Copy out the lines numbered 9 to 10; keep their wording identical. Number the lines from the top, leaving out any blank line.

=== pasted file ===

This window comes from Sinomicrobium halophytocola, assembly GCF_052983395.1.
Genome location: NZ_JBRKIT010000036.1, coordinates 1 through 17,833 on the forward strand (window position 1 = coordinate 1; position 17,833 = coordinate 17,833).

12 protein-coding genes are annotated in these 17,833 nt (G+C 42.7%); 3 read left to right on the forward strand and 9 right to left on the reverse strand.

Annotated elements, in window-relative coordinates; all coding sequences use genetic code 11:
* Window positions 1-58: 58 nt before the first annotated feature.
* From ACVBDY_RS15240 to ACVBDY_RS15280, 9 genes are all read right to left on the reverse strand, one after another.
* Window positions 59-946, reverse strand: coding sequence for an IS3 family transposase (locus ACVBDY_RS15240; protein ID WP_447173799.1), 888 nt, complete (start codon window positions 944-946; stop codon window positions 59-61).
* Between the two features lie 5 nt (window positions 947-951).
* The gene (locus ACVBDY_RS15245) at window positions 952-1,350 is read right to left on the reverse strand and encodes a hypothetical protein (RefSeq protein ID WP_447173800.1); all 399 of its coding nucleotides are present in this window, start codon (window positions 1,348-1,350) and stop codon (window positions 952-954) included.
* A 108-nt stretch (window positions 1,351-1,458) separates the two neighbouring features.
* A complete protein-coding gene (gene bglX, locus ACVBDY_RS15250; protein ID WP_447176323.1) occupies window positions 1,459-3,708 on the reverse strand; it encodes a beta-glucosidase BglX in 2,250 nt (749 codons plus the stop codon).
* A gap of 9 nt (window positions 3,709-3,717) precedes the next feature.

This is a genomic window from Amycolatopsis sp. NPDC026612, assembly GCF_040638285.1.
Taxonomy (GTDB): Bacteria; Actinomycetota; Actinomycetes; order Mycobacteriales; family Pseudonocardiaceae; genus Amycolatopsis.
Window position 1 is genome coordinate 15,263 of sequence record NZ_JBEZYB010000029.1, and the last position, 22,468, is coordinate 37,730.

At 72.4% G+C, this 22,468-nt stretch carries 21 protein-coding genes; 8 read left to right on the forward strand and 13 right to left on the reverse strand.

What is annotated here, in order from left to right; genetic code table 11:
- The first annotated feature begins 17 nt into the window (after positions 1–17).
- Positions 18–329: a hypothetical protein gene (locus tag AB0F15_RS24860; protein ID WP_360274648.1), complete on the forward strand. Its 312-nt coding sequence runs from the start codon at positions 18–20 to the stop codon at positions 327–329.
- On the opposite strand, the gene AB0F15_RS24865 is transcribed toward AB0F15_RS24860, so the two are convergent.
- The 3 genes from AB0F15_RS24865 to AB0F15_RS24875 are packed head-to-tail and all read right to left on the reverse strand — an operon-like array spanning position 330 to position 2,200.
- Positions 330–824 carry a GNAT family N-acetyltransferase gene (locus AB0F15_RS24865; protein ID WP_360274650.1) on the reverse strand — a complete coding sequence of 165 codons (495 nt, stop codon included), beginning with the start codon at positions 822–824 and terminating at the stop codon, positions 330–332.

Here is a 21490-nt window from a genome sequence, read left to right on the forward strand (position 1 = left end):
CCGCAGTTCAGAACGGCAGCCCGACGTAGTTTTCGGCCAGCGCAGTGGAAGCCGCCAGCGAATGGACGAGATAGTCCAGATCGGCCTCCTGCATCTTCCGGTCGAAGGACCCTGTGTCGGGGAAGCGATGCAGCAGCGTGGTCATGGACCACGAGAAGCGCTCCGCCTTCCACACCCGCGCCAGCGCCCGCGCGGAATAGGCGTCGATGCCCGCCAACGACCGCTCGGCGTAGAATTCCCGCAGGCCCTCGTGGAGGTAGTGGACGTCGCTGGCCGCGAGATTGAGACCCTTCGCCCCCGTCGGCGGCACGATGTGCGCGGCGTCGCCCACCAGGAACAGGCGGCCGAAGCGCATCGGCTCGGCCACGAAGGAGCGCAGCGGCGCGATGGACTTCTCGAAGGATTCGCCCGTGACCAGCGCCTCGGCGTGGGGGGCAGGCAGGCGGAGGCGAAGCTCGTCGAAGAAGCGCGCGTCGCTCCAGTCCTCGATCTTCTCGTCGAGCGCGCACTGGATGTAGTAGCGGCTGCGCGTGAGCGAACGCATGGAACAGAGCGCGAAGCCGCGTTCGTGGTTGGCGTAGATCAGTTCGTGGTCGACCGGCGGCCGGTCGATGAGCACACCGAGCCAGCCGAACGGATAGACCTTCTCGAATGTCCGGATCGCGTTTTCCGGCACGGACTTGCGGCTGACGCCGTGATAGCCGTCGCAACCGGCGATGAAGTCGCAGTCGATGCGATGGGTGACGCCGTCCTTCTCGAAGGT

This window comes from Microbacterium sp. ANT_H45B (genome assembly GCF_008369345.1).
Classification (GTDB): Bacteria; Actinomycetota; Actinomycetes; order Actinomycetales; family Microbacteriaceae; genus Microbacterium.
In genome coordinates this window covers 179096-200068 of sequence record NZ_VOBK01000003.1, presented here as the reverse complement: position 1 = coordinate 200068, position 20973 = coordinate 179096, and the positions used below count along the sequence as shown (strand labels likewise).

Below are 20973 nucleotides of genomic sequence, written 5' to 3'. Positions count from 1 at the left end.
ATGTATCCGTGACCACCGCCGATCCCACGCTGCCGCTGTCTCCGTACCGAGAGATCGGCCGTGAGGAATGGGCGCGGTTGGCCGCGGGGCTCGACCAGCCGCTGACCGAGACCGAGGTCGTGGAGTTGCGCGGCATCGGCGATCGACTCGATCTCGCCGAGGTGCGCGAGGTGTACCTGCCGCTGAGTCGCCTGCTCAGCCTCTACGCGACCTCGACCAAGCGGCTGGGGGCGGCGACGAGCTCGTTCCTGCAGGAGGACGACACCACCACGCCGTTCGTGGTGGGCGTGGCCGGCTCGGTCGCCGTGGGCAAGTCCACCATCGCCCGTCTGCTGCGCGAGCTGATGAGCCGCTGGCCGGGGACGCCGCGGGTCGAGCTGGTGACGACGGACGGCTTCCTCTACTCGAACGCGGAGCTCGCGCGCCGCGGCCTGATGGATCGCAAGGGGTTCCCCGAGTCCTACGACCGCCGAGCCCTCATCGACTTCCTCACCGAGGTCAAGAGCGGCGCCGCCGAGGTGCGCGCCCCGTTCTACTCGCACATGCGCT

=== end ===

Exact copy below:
* The gene (locus ACVBDY_RS15245) at window positions 952-1,350 is read right to left on the reverse strand and encodes a hypothetical protein (RefSeq protein ID WP_447173800.1); all 399 of its coding nucleotides are present in this window, start codon (window positions 1,348-1,350) and stop codon (window positions 952-954) included.
* A 108-nt stretch (window positions 1,351-1,458) separates the two neighbouring features.